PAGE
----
And so I started thinking about a manuscript I received last week from a fifteen-year-old writer, full of Philosophical Thoughts and terrible, terrible metaphors. The writer did some things nicely; the fantasy world was surprising and original, and she described the loneliness of the heroine with a desperation that surely means it's real. But her central love story was idealized and unconvincing -- exactly the kind of love story I would have written at age fourteen, honestly, where a perfect boy rides up and saves the day (bad-metaphorically speaking) and fulfills the martyred heroine's every need. And the writing was just not good, weighted down by telling and characters straight out of other books and drama drama drama.

I want to take this writer by the shoulders and say "Don't try to get published now. Give yourself ten years. Read a hell of a lot, go to college, study literature with good teachers, travel, drink wine, have long conversations late into the night, fall in love, get your heart broken -- and then write this again." The imagination isn't going anywhere; as long as she keeps working it, it will strengthen and deepen over time. But the emotion that lies at the heart of all great art, and the wisdom and skill to create it: That happens only with observation and experience. (Or genius, which I don't think she's quite achieved.) If I did tell her this to her face, I'm sure she'd shake off my hands and roll her eyes and sigh: Being told to be patient is invariably maddening, and Christopher Paolini is famous now. And yet from my wise old vantage of twenty-seven, I have no better advice to give.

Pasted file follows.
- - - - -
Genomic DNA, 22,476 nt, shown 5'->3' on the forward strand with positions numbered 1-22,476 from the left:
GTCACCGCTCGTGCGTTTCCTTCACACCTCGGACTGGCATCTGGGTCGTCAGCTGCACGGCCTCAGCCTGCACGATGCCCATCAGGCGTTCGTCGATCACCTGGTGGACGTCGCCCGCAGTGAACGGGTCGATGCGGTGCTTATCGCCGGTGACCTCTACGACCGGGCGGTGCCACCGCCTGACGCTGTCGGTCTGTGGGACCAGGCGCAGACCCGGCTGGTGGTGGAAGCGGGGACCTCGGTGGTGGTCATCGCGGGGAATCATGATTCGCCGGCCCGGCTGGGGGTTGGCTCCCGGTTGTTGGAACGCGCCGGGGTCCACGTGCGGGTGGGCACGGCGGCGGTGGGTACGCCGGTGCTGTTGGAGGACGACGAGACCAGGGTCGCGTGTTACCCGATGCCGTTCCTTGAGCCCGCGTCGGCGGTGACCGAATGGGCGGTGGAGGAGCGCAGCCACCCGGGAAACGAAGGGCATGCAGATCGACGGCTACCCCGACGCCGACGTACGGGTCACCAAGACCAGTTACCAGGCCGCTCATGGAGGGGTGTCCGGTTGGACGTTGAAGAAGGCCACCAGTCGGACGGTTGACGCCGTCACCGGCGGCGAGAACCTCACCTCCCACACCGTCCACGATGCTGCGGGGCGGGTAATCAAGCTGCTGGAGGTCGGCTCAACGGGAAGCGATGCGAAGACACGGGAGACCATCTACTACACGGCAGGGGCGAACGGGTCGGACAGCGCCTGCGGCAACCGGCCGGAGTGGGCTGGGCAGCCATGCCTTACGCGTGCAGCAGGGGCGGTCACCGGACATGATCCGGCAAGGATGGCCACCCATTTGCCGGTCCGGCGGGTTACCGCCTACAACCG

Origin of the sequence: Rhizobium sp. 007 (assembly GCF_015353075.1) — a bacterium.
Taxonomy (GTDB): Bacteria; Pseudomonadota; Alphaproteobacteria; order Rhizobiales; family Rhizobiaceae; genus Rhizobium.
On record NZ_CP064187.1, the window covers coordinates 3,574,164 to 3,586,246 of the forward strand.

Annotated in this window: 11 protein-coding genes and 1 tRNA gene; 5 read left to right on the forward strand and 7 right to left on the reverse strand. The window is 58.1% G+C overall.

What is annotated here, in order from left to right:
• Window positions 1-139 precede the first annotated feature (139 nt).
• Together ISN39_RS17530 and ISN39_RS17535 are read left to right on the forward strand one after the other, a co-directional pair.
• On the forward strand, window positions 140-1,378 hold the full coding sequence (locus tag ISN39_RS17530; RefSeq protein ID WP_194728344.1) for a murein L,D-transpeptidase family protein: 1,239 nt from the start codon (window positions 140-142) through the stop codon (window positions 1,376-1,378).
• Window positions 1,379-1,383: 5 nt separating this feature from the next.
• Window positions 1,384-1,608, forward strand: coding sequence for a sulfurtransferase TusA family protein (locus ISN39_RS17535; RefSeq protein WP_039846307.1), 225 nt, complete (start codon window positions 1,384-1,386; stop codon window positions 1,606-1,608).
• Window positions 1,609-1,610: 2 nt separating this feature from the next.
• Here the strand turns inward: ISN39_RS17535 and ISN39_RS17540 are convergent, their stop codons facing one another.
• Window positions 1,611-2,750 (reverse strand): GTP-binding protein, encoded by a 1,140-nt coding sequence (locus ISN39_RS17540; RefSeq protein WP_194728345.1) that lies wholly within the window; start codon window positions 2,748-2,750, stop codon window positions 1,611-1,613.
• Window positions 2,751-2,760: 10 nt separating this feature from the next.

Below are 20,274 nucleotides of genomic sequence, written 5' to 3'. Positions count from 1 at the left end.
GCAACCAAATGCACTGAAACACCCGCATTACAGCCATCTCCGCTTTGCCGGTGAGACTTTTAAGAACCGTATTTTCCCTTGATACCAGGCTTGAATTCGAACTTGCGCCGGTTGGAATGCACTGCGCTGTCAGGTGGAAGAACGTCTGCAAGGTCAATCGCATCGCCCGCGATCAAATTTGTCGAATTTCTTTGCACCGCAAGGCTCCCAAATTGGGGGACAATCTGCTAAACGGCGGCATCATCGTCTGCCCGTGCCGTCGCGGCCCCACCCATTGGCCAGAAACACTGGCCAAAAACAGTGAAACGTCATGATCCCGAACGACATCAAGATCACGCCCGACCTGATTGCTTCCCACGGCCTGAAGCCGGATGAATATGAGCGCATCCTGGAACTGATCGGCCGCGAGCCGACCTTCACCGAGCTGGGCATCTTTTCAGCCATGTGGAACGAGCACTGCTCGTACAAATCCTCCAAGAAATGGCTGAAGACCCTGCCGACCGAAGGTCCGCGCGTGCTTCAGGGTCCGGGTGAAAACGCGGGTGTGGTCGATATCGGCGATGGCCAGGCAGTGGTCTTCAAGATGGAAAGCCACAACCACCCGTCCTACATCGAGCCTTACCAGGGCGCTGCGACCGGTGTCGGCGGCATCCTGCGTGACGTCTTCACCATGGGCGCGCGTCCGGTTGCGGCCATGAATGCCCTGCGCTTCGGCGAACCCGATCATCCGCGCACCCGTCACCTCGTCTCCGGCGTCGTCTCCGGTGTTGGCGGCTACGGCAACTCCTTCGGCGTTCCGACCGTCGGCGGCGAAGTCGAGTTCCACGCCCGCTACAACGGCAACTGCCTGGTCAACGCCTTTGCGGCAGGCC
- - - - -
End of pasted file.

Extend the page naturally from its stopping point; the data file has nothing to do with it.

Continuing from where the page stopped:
I look forward to growing out of Fiona Apple one day -- to some time when I don't need to wallow in the richness of her chords and the sweetness of her dark, when I come across the CD and think reminiscently, "Ah, yes, 2005 . . . Wow, that year hurt," then smile and tuck it back in the cabinet. That time will come -- some weeks has come -- is indeed coming every day. But now I get another cup of tea, sit down in my chair, pick up the manuscript, and close my eyes. . . . Sing it, sister, as I read, all night long.


  1. Lovely post.